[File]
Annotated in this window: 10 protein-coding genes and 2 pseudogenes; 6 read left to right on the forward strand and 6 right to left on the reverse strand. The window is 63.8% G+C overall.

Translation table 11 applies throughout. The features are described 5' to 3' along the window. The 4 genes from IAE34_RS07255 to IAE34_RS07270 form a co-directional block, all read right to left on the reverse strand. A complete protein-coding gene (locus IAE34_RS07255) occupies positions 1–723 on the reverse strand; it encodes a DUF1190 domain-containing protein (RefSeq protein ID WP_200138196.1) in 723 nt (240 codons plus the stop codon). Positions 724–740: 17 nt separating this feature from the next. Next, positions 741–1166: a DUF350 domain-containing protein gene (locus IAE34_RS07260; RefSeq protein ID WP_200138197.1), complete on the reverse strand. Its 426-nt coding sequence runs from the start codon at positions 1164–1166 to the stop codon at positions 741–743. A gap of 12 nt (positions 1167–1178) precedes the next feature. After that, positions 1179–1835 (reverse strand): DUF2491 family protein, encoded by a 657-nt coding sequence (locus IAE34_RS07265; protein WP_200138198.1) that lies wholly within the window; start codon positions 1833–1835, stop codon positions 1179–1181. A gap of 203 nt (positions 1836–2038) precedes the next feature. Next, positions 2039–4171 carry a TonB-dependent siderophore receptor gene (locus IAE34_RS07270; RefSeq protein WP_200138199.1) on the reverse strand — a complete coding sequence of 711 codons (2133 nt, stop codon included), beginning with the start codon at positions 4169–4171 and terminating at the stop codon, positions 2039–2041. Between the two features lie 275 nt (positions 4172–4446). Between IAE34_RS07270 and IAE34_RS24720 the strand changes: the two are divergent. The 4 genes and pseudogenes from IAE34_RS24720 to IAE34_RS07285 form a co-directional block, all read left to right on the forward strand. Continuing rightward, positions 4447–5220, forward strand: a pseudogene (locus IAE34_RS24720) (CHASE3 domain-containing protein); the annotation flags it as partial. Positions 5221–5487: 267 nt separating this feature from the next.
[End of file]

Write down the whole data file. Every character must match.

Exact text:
Annotated in this window: 10 protein-coding genes and 2 pseudogenes; 6 read left to right on the forward strand and 6 right to left on the reverse strand. The window is 63.8% G+C overall.

Translation table 11 applies throughout. The features are described 5' to 3' along the window. The 4 genes from IAE34_RS07255 to IAE34_RS07270 form a co-directional block, all read right to left on the reverse strand. A complete protein-coding gene (locus IAE34_RS07255) occupies positions 1–723 on the reverse strand; it encodes a DUF1190 domain-containing protein (RefSeq protein ID WP_200138196.1) in 723 nt (240 codons plus the stop codon). Positions 724–740: 17 nt separating this feature from the next. Next, positions 741–1166: a DUF350 domain-containing protein gene (locus IAE34_RS07260; RefSeq protein ID WP_200138197.1), complete on the reverse strand. Its 426-nt coding sequence runs from the start codon at positions 1164–1166 to the stop codon at positions 741–743. A gap of 12 nt (positions 1167–1178) precedes the next feature. After that, positions 1179–1835 (reverse strand): DUF2491 family protein, encoded by a 657-nt coding sequence (locus IAE34_RS07265; protein WP_200138198.1) that lies wholly within the window; start codon positions 1833–1835, stop codon positions 1179–1181. A gap of 203 nt (positions 1836–2038) precedes the next feature. Next, positions 2039–4171 carry a TonB-dependent siderophore receptor gene (locus IAE34_RS07270; RefSeq protein WP_200138199.1) on the reverse strand — a complete coding sequence of 711 codons (2133 nt, stop codon included), beginning with the start codon at positions 4169–4171 and terminating at the stop codon, positions 2039–2041. Between the two features lie 275 nt (positions 4172–4446). Between IAE34_RS07270 and IAE34_RS24720 the strand changes: the two are divergent. The 4 genes and pseudogenes from IAE34_RS24720 to IAE34_RS07285 form a co-directional block, all read left to right on the forward strand. Continuing rightward, positions 4447–5220, forward strand: a pseudogene (locus IAE34_RS24720) (CHASE3 domain-containing protein); the annotation flags it as partial. Positions 5221–5487: 267 nt separating this feature from the next.